“Art is what you can get away with.” – Andy Warhol
Growing up, Andy Warhol’s work had always been a huge inspiration to me. His unique ability to iconize mundane and day-to-day objects and turn them into a vision of high art through multiple layers of pop art, visuals and all sorts of coloring effects always amazed me. Just like this iconic Campbell soup can, stenciled by Warhol himself, an ordinary, everyday object is suddenly translated from a context of dietary form to inspiration for one to create multiple variations of its red-white color. In a nutshell, Warhol amplifies the beauty in small things and ideas in life and reconstructs ingenious meaning into its simplicity, thus telling everyone else to “let the little things that would ordinarily bore you suddenly thrill you.”
I visited the Warhol exhibition located on Homer Street in downtown of Vancouver. Originating from the Revolver Gallery of Beverly Hills, this collection of artwork was flown over and placed onto the four walls of the exhibition space in Vancouver. And the best part? FREE ENTRANCE! However, no food or drinks were permitted so my friend and I had a frozen blast chugging down our iced coffees before finally going in. Right away, I recognized many familiar and iconic pieces as I stepped in, and saw others that I had to wreck my brain to remember as I made my way through. I enjoyed the diverse amount of Warhol’s artwork that they showcased, from some of his colorful pop art of well-known celebrities (Marilyn Munroe, Elizabeth Taylor, Jane Fonda, communist chairman Mao Zedong, Elvis Presley), to more obscure expressionist artwork, including images of enlarged dollar signs, Mickey Mouse, and flowers. Beside each work was a little informative blurb explaining the context of each work, or if you prefer a more interactive history, there was also a very knowledgeable and readily available tour guide happy to enlighten you on the many phases of Warhol’s inspiration. And if the colours get too overwhelming for you, there are seats for you to take a break and admire from afar.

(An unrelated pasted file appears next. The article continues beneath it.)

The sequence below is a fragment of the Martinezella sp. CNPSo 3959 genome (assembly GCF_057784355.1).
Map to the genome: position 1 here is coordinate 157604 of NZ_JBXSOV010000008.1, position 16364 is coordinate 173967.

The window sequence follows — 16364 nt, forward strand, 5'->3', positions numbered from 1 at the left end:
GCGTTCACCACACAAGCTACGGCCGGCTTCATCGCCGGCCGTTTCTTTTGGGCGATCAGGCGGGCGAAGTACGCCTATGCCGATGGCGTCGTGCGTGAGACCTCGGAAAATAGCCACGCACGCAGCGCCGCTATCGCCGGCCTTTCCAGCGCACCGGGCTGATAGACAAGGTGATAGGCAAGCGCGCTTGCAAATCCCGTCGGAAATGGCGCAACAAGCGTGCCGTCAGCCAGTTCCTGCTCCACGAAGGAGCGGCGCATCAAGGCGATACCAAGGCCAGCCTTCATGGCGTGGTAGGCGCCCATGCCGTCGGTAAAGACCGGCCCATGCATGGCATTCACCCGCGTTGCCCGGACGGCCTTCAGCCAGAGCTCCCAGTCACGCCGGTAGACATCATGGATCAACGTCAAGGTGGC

Although it was a fairly brief walk-around (depending on how long you wish to indulge your time in there), it was overall a really neat experience to be able to take a peek at some of Warhols original, real-life works from when he himself was alive as an iconic figure. Warhol also made several films and short movies using numerous muses that include celebrities or other day-to-day objects that he found exciting – he did more than paintings and art on paper. Speaking for the non-artsy side of the population, it is sometimes hard to appreciate or understand Warhol’s work at first because of its simplicity and redundancy in images (but not colours). Regardless, if you’re going for a neighborhood walk downtown, or just getting a bite to eat, or shopping with some of your homies, it’s definitely worth checking out when you got some spare time on your hands.